Mammoth Memory

Brushless D.C. motor

There is a way to deliver a powered spinning shaft without brushes. Brushes wear out, what we have below is a motor but you have to switch the direction of the electric current:

As soon as you switch on these two electromagnets they will repel the magnets and the magnet will start spinning.


Brushless D.C. motor diagram

The magnet will continue to spin as it is attracted to an opposite pole.


Magnet in brushless motor continues to spin

At the point where the magnet is in line with the electromagnet, it must switch the direction of the electrical current through the wires and change the polarity of the electromagnet and repel the opposing pole of the magnet. 


Current direct in brushless motor switches

The electromagnet can again attract the approaching opposite pole of the magnet.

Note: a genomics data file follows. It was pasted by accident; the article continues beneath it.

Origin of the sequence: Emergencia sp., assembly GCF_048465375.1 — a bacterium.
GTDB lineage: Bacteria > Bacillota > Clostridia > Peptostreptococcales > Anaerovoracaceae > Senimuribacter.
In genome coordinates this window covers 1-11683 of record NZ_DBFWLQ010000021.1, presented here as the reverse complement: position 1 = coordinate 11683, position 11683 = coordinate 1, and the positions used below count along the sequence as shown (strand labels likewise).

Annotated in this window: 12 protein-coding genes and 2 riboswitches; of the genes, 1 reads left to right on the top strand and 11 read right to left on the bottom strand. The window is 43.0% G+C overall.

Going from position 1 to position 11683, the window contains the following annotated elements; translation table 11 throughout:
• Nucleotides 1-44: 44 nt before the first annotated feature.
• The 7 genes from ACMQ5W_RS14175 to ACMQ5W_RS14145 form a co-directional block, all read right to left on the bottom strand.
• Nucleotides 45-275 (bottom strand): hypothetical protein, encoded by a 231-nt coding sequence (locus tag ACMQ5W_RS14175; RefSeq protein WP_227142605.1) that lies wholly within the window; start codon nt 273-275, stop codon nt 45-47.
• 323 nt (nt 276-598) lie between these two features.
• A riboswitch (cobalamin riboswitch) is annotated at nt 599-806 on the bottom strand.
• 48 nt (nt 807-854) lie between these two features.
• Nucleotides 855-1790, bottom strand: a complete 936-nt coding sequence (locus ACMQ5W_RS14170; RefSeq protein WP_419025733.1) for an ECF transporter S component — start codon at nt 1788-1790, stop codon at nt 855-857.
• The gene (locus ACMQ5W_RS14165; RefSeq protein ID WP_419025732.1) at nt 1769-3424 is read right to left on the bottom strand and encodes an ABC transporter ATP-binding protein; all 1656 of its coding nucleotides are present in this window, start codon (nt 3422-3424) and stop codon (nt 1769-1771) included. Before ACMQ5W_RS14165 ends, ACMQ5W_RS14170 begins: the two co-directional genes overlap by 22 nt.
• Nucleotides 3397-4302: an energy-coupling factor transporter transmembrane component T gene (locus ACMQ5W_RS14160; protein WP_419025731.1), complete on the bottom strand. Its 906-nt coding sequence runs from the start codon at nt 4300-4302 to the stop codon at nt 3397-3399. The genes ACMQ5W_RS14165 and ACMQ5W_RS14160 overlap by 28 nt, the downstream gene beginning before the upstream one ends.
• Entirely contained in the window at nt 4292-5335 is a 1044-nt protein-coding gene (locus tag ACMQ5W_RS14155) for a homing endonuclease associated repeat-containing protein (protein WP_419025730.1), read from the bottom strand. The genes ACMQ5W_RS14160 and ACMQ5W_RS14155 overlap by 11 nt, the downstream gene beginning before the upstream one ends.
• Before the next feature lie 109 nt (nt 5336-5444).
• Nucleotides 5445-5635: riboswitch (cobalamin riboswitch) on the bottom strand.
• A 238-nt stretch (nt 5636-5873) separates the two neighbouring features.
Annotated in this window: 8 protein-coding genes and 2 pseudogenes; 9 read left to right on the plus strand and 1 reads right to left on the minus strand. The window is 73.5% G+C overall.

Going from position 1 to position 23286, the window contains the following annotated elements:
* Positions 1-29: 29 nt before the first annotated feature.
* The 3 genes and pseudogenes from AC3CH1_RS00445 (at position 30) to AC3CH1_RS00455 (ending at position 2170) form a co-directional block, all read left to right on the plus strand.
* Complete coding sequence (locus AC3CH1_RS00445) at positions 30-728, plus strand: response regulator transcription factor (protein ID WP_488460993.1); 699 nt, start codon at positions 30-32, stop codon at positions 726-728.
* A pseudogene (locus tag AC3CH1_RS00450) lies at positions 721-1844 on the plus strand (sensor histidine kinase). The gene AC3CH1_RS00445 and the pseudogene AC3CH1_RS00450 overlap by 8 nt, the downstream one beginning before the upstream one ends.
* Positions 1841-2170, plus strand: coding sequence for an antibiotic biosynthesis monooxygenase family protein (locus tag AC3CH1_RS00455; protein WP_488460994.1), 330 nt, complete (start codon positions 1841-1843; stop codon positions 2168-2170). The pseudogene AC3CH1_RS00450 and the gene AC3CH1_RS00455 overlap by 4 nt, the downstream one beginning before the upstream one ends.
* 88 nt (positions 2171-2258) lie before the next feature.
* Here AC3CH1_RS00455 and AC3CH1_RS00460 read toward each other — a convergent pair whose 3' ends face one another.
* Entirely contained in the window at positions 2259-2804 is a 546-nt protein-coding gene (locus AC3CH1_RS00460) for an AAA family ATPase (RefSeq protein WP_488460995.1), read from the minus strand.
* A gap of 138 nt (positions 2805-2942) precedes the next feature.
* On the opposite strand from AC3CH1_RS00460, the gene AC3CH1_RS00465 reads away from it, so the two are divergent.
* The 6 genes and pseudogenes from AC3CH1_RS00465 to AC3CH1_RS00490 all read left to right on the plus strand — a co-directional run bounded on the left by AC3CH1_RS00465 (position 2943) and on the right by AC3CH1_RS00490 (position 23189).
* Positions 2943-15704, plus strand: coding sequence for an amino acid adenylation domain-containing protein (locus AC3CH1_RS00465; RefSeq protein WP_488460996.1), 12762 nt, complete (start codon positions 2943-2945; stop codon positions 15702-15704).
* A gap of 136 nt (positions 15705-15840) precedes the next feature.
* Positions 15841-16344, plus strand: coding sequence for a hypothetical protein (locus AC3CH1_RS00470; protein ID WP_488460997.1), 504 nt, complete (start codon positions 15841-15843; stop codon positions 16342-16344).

Magnet in brushless motor continues to spin

Once level the electromagnet must again have the current changed to switch direction and the whole process can start again.


Current direction in brushless motor switches

Before the advent of cheap computers and power transistors (electronic switches), it was impossible to build up speed of the shaft.

Computers and transistors allowed accurate and fast switching to occur so much so that even more power can be generated by switching even more electromagnets around a magnet:

Brushless D.C. motor with many electromagnets

Switching accurately can make the magnet turn very powerfully.

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